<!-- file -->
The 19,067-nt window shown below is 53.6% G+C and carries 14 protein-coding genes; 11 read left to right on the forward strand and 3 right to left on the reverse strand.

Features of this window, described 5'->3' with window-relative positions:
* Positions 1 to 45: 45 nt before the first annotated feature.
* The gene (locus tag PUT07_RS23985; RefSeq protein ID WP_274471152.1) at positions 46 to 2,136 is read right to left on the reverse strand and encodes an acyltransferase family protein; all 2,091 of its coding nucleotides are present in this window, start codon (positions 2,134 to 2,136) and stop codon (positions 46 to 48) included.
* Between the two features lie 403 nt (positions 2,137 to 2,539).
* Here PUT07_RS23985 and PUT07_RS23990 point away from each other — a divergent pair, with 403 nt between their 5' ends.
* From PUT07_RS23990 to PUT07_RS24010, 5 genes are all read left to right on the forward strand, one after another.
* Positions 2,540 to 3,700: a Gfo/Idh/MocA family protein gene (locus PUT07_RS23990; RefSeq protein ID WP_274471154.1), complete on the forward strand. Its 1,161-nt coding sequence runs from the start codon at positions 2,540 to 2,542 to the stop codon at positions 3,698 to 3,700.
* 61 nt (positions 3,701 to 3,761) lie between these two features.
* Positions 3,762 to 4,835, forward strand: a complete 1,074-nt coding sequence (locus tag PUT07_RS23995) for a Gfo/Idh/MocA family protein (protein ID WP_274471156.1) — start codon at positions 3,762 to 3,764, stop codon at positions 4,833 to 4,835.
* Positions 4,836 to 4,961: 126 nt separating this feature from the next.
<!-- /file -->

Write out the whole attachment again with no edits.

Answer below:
The 19,067-nt window shown below is 53.6% G+C and carries 14 protein-coding genes; 11 read left to right on the forward strand and 3 right to left on the reverse strand.

Features of this window, described 5'->3' with window-relative positions:
* Positions 1 to 45: 45 nt before the first annotated feature.
* The gene (locus tag PUT07_RS23985; RefSeq protein ID WP_274471152.1) at positions 46 to 2,136 is read right to left on the reverse strand and encodes an acyltransferase family protein; all 2,091 of its coding nucleotides are present in this window, start codon (positions 2,134 to 2,136) and stop codon (positions 46 to 48) included.
* Between the two features lie 403 nt (positions 2,137 to 2,539).
* Here PUT07_RS23985 and PUT07_RS23990 point away from each other — a divergent pair, with 403 nt between their 5' ends.
* From PUT07_RS23990 to PUT07_RS24010, 5 genes are all read left to right on the forward strand, one after another.
* Positions 2,540 to 3,700: a Gfo/Idh/MocA family protein gene (locus PUT07_RS23990; RefSeq protein ID WP_274471154.1), complete on the forward strand. Its 1,161-nt coding sequence runs from the start codon at positions 2,540 to 2,542 to the stop codon at positions 3,698 to 3,700.
* 61 nt (positions 3,701 to 3,761) lie between these two features.
* Positions 3,762 to 4,835, forward strand: a complete 1,074-nt coding sequence (locus tag PUT07_RS23995) for a Gfo/Idh/MocA family protein (protein ID WP_274471156.1) — start codon at positions 3,762 to 3,764, stop codon at positions 4,833 to 4,835.
* Positions 4,836 to 4,961: 126 nt separating this feature from the next.